Search This Blog

Wednesday, April 30, 2014

Better Know a Signaling System - METRA

METRA is the Chicago area commuter rail umbrella organization that supplies equipment and funding to various contract railroads such as Union Pacific and BNSF to transport workers from the greater chicago metro area into the center city.  Unlike the commuter railroads in the east METRA was never forced to assume direct operation of all of its lines by congress so on a majority of its routes METRA trains operate under the rules and signals of the host railroads.  However in two and a half situations METRA actually owns and maintains its own track with its own rules and signals.  The first is the former Illinois Central electric division which was taken over sometime in the 1980's. and the other is the Rock Island Division, which was part of the Rock Island Railroad that went completely bankrupt and thus was not available to run its trains under contract.

METRA is the first of the Western railroads that I will be examining and as I have mentioned before Western roads like weak route signaling.  METRA is no exception and he lacks even the light dusting of speed signaling that UP and BNSF have incorporated over the years.  While it is not the most bland and boring set of signal rules we will look at, it is pretty close.  So anyway without further adoo here is a 1997 METRA signaling chart for the Rock Island district, but is also the same the signals used on the Electric District.

So let's look at the key features.  The use of Approach Diverging, Diverging Clear and Diverging Approach are hallmarks of the weak route signaling system.  In the case of three headed signals each of the two different diverging routes are known by the crews from literal route knowledge, although in general the bottom head is reserved for slower speed routes.  Other features include use of lunar white for restricting with no yellow or flashing red options.  This makes additional head or 4-lamp signals a feature on METRA just as it is on CSX.

A 4-banger that doesn't look like ass!
Unlike the Southern Y/Y is used for Approach Diverging.  If you are wondering why it actually goes hand in hand with the lunar white for Restricting.  If you check your classic signal vendor catalogues you will find that searchlight signals came in two flavors in terms of colors.  You could get a R/Y/G unit or R/Y/L.  With lunar chosen for Restricting then if one wanted to use Y/G for Approach Diverging then you would need a  third head with the R/Y/L unit.  The same logic applies to Semaphores.

Y/Y and four lamps lower heads.  Having your cake and eating it two.
The one vaguely "non-boring" feature of METRA's signal rule set is the use of *Y* for Advance Approach and R/*Y* for diverging advance approach.  Similar roads often omit this pair of signals so points go METRA.  Another interesting feature of the rule set is the 40mph speed used for Approach (and Advance Approach) speed control.  Those of us from the east coast are more familiar with a 30mph speed approaching a Stop signal.  *Y* could also double for "Approach Medium" as trains must be prepared to pass the next signal not exceeding 40mph and this is exactly what happened on the Burlington Northern system.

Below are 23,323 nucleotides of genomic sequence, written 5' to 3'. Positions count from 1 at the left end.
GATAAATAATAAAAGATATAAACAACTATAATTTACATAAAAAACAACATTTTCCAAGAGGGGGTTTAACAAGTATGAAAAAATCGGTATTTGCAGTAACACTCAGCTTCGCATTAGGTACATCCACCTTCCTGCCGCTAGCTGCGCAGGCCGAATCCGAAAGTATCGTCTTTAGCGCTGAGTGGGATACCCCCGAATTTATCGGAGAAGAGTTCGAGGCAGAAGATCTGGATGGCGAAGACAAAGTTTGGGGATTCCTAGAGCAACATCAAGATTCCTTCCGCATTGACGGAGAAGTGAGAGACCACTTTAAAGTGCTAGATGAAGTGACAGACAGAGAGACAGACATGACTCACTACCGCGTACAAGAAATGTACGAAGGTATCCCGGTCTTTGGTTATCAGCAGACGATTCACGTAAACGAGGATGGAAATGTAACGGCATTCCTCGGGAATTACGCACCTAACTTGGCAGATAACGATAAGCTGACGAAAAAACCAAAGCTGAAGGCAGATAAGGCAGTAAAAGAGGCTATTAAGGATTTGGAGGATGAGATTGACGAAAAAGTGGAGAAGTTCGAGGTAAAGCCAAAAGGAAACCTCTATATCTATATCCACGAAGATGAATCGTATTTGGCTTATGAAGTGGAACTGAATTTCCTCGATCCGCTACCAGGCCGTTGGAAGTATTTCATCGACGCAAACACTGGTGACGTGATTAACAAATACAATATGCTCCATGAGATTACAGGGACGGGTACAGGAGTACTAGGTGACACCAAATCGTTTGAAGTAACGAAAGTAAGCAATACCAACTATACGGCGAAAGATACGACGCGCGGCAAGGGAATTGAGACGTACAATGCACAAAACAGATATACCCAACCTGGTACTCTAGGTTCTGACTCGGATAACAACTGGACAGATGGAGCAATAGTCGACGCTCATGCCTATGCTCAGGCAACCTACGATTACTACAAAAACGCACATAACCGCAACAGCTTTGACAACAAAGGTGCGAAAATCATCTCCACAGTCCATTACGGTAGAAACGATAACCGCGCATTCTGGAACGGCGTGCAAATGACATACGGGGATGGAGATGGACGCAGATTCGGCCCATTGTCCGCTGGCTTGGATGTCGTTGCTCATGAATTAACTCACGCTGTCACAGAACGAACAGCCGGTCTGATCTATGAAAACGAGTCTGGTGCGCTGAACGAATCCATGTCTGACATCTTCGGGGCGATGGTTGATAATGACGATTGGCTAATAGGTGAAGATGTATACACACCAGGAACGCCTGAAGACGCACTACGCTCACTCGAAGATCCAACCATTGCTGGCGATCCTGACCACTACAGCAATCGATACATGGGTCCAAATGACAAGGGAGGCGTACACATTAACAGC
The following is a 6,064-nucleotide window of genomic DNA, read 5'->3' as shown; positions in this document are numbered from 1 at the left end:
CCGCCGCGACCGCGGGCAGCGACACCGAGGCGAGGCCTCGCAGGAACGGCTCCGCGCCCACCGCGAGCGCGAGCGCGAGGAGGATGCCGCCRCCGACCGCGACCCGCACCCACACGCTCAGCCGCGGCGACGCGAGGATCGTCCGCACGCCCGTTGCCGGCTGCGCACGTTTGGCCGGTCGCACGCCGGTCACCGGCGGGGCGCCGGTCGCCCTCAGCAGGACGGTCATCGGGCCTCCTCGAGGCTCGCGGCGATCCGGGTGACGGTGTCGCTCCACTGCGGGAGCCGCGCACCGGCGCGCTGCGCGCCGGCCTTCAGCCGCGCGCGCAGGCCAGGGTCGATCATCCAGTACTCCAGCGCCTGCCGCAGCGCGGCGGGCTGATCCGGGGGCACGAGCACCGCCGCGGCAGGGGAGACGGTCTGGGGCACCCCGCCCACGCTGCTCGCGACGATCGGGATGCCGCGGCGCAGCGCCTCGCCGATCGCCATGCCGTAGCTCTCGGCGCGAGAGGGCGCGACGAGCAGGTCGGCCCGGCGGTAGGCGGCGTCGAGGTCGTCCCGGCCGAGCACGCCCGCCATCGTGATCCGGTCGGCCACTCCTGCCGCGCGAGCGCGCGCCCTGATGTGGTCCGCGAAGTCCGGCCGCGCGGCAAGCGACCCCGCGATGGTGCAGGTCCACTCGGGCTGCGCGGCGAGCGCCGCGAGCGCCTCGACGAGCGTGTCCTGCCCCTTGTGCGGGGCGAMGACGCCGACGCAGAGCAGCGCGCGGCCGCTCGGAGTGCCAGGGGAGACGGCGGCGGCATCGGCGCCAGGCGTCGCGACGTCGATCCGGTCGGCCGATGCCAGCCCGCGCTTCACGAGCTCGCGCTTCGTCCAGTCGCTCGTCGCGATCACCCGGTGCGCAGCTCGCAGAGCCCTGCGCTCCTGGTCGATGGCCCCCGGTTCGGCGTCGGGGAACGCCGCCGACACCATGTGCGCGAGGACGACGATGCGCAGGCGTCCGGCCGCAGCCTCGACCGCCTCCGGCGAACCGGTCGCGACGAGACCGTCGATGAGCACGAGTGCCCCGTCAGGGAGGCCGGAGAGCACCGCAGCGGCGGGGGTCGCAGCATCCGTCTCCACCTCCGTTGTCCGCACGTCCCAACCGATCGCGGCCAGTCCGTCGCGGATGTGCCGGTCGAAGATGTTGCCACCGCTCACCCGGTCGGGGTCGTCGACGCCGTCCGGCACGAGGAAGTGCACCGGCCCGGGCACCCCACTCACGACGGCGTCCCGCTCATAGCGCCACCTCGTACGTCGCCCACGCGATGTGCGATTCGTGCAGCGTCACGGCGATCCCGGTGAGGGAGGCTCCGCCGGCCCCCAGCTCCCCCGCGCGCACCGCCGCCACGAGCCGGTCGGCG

So when I said that METRA has two and a half lines that is because the MILW division is currently owned by Canadian Pacific.  However the section between Union Station and Tower A-5 is maintained and owned by METRA.  CP does not have a *Y* Advance Approach in it its signal ruleset, but as you can see in the above video there is a yellow flashing away at Tower A-3 interlocking.

Anyway you can read the signal chart just as easily s I can and that's pretty much it.  I never promised that BNASS would always be exciting :-P  Oh wait, I should mention that METRA does use a couple of position lights left over from when the PRR Panhandle trains came in to Union Station from the north and west.

They work pretty much as you would expect substituting positions for colors which is made easier due to the prevalence of Restricted speed diverging moves.  Position lights are located at the still US&S Model 14 controlled Tower A-2 and the famous Racine St signal bridge at MORGAN ST interlocking (remote Tower A-2).

Other unique METRA signals include these split track bracket masts at La Salle St station.

Along with these two lamp faux-SA style dwarf signals.  Both examples of early 1980's products from General Railway Signal. 

There is also a 15 mile section of cab signaling on the Rock Island line between Blue Island Tower and UD Tower on Joliet, but that's a story for a different time.

No comments:

Post a Comment